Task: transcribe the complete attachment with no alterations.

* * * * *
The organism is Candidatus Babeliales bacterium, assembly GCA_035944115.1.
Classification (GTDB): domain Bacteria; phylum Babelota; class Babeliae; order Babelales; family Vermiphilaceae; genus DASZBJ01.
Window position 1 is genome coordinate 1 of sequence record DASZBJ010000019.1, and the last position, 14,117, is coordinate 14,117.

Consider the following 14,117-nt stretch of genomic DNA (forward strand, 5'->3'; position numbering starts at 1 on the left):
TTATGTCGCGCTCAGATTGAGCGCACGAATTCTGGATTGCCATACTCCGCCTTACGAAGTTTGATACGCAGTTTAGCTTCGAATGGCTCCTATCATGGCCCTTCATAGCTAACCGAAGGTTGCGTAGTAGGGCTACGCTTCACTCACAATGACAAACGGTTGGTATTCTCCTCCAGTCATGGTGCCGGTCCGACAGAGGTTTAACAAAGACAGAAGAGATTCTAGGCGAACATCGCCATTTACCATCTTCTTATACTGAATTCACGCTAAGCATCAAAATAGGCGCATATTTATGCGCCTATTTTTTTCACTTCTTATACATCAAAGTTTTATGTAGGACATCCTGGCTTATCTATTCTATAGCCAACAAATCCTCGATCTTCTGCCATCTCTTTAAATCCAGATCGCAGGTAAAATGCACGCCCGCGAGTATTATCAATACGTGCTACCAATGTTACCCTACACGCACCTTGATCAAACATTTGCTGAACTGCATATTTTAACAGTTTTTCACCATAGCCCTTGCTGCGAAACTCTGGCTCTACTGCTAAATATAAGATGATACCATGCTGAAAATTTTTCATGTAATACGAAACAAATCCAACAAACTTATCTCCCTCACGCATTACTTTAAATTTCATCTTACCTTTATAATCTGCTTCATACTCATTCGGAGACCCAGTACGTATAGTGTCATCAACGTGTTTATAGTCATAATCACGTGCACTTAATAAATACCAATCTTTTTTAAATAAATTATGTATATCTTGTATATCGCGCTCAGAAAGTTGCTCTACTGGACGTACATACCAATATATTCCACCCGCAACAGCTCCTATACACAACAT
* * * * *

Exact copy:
The organism is Candidatus Babeliales bacterium, assembly GCA_035944115.1.
Classification (GTDB): domain Bacteria; phylum Babelota; class Babeliae; order Babelales; family Vermiphilaceae; genus DASZBJ01.
Window position 1 is genome coordinate 1 of sequence record DASZBJ010000019.1, and the last position, 14,117, is coordinate 14,117.

Consider the following 14,117-nt stretch of genomic DNA (forward strand, 5'->3'; position numbering starts at 1 on the left):
TTATGTCGCGCTCAGATTGAGCGCACGAATTCTGGATTGCCATACTCCGCCTTACGAAGTTTGATACGCAGTTTAGCTTCGAATGGCTCCTATCATGGCCCTTCATAGCTAACCGAAGGTTGCGTAGTAGGGCTACGCTTCACTCACAATGACAAACGGTTGGTATTCTCCTCCAGTCATGGTGCCGGTCCGACAGAGGTTTAACAAAGACAGAAGAGATTCTAGGCGAACATCGCCATTTACCATCTTCTTATACTGAATTCACGCTAAGCATCAAAATAGGCGCATATTTATGCGCCTATTTTTTTCACTTCTTATACATCAAAGTTTTATGTAGGACATCCTGGCTTATCTATTCTATAGCCAACAAATCCTCGATCTTCTGCCATCTCTTTAAATCCAGATCGCAGGTAAAATGCACGCCCGCGAGTATTATCAATACGTGCTACCAATGTTACCCTACACGCACCTTGATCAAACATTTGCTGAACTGCATATTTTAACAGTTTTTCACCATAGCCCTTGCTGCGAAACTCTGGCTCTACTGCTAAATATAAGATGATACCATGCTGAAAATTTTTCATGTAATACGAAACAAATCCAACAAACTTATCTCCCTCACGCATTACTTTAAATTTCATCTTACCTTTATAATCTGCTTCATACTCATTCGGAGACCCAGTACGTATAGTGTCATCAACGTGTTTATAGTCATAATCACGTGCACTTAATAAATACCAATCTTTTTTAAATAAATTATGTATATCTTGTATATCGCGCTCAGAAAGTTGCTCTACTGGACGTACATACCAATATATTCCACCCGCAACAGCTCCTATACACAACAT